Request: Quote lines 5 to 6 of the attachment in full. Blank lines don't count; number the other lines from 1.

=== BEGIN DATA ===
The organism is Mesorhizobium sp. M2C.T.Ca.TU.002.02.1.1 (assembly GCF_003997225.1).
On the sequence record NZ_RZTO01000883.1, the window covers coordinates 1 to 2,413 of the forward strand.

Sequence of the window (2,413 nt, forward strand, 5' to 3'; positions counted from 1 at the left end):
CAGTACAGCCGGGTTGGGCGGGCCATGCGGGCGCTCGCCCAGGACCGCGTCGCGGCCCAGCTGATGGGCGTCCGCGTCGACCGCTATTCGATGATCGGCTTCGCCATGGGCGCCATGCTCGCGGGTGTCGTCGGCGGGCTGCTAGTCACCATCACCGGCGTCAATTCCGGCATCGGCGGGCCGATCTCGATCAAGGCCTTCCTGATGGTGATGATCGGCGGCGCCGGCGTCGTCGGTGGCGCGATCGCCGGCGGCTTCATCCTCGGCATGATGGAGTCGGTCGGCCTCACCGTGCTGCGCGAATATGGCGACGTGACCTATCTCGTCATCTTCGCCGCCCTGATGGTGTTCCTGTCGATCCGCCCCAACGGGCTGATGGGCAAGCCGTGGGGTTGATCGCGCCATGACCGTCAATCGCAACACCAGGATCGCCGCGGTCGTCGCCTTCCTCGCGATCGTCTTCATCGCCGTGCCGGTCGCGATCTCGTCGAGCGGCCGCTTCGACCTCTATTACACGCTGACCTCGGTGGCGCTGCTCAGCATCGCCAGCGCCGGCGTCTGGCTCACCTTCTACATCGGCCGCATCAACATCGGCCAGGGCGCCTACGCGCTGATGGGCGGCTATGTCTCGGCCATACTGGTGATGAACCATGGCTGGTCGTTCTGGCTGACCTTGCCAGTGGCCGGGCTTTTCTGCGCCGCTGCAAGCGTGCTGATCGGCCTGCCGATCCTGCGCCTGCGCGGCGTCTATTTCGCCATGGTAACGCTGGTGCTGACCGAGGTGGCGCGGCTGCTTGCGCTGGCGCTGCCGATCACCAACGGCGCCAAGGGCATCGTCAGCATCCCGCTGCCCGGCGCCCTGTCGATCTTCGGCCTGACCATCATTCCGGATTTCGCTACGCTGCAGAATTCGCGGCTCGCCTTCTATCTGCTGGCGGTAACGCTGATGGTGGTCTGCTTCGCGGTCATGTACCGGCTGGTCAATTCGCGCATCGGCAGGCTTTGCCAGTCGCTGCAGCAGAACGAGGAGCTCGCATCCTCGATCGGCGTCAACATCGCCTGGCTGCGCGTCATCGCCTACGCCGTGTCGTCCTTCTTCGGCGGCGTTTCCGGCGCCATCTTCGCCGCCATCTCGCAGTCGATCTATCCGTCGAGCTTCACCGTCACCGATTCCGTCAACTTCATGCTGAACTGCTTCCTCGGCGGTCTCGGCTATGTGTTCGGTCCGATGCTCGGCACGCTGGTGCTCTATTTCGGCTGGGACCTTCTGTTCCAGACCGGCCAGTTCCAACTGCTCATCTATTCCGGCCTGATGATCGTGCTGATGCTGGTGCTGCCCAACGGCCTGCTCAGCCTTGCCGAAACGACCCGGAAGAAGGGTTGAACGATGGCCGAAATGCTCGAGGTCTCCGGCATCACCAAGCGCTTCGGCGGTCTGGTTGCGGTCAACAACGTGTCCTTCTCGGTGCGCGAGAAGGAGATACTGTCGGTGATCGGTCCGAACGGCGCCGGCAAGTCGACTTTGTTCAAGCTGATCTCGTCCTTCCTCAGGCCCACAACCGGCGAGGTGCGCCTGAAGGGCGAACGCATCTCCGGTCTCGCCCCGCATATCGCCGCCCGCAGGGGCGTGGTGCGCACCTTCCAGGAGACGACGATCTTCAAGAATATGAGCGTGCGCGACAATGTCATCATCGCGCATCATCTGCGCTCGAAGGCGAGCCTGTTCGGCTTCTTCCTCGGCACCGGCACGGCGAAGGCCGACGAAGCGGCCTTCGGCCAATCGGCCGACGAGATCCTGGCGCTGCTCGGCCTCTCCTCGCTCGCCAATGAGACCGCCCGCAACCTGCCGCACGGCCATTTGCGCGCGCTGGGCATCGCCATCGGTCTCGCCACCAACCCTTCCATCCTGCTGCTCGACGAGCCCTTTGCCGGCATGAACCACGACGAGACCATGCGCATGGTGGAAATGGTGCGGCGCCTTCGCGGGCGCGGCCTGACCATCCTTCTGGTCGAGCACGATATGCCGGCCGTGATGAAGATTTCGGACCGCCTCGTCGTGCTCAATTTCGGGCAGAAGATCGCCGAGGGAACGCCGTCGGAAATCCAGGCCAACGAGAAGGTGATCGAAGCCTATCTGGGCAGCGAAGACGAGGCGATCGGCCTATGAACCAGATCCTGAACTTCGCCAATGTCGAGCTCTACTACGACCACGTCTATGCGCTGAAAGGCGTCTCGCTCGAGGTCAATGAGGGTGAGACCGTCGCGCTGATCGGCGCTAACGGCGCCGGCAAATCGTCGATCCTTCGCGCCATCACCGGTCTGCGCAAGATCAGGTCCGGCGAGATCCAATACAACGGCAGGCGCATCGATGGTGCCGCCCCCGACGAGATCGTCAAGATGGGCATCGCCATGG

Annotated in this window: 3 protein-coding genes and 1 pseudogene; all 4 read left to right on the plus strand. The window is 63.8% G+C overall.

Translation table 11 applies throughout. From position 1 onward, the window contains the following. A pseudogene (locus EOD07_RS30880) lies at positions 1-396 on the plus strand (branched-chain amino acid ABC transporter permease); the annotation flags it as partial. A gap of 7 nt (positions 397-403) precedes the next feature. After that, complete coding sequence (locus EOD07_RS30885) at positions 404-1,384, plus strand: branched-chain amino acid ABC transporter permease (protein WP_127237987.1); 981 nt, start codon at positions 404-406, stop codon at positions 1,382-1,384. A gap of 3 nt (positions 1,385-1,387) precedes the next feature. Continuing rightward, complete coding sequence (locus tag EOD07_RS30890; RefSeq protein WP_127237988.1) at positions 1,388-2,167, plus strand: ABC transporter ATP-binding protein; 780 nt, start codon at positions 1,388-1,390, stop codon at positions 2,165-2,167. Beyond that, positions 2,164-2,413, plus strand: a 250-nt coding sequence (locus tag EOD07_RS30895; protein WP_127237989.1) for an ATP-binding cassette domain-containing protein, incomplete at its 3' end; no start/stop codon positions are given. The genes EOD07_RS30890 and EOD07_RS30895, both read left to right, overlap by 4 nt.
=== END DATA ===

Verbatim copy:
Annotated in this window: 3 protein-coding genes and 1 pseudogene; all 4 read left to right on the plus strand. The window is 63.8% G+C overall.

Translation table 11 applies throughout. From position 1 onward, the window contains the following. A pseudogene (locus EOD07_RS30880) lies at positions 1-396 on the plus strand (branched-chain amino acid ABC transporter permease); the annotation flags it as partial. A gap of 7 nt (positions 397-403) precedes the next feature. After that, complete coding sequence (locus EOD07_RS30885) at positions 404-1,384, plus strand: branched-chain amino acid ABC transporter permease (protein WP_127237987.1); 981 nt, start codon at positions 404-406, stop codon at positions 1,382-1,384. A gap of 3 nt (positions 1,385-1,387) precedes the next feature. Continuing rightward, complete coding sequence (locus tag EOD07_RS30890; RefSeq protein WP_127237988.1) at positions 1,388-2,167, plus strand: ABC transporter ATP-binding protein; 780 nt, start codon at positions 1,388-1,390, stop codon at positions 2,165-2,167. Beyond that, positions 2,164-2,413, plus strand: a 250-nt coding sequence (locus tag EOD07_RS30895; protein WP_127237989.1) for an ATP-binding cassette domain-containing protein, incomplete at its 3' end; no start/stop codon positions are given. The genes EOD07_RS30890 and EOD07_RS30895, both read left to right, overlap by 4 nt.